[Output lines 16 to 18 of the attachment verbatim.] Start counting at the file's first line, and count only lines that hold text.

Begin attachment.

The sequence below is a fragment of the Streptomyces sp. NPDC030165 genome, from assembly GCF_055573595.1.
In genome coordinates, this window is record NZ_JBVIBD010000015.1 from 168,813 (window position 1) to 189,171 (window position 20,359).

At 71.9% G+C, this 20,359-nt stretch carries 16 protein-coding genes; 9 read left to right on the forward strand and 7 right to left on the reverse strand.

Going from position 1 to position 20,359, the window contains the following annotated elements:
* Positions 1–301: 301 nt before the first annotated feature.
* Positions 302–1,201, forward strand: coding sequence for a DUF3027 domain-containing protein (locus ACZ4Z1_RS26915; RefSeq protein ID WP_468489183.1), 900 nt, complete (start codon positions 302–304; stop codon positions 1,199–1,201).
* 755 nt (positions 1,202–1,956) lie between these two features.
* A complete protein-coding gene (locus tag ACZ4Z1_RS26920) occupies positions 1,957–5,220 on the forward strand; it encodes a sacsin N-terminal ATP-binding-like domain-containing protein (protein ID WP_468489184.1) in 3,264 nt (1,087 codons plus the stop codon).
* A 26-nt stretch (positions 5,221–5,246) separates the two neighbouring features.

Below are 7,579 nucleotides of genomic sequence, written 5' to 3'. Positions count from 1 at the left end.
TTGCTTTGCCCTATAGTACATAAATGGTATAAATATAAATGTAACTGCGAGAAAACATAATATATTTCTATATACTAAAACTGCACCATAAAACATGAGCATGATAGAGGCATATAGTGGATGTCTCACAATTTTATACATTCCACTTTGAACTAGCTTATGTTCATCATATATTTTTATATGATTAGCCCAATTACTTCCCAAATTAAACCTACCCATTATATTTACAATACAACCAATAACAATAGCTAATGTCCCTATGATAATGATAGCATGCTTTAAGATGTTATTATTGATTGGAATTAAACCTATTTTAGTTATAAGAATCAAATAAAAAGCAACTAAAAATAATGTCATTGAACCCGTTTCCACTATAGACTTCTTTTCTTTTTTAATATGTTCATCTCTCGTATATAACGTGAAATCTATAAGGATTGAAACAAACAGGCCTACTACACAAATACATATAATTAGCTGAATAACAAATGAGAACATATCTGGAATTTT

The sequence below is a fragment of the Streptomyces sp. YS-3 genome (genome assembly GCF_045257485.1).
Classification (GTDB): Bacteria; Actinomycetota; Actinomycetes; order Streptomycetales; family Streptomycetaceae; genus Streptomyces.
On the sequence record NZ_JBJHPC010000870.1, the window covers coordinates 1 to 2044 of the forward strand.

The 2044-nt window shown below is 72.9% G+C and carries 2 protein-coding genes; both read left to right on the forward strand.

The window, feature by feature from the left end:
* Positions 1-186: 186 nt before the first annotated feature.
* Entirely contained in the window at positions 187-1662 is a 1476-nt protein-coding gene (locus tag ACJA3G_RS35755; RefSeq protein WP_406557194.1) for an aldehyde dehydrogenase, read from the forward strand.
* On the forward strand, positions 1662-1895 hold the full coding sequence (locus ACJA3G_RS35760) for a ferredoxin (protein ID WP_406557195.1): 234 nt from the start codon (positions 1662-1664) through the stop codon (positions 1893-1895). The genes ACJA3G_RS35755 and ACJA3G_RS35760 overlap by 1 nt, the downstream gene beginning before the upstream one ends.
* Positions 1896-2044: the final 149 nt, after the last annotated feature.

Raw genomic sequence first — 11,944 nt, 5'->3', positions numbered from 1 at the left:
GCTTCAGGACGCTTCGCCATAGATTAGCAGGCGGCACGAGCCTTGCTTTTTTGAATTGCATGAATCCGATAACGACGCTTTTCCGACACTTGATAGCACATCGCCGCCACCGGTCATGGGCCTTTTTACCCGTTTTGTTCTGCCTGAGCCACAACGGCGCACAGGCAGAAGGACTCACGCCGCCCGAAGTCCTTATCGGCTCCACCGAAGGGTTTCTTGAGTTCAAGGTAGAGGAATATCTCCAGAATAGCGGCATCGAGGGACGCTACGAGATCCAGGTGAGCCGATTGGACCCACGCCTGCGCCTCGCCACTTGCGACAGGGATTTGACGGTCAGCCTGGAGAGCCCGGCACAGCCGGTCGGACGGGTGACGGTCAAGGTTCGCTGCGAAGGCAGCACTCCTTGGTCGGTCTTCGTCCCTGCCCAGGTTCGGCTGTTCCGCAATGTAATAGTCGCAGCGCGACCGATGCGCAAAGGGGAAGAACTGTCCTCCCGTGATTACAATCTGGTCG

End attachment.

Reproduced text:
The window, feature by feature from the left end:
* Positions 1-186: 186 nt before the first annotated feature.
* Entirely contained in the window at positions 187-1662 is a 1476-nt protein-coding gene (locus tag ACJA3G_RS35755; RefSeq protein WP_406557194.1) for an aldehyde dehydrogenase, read from the forward strand.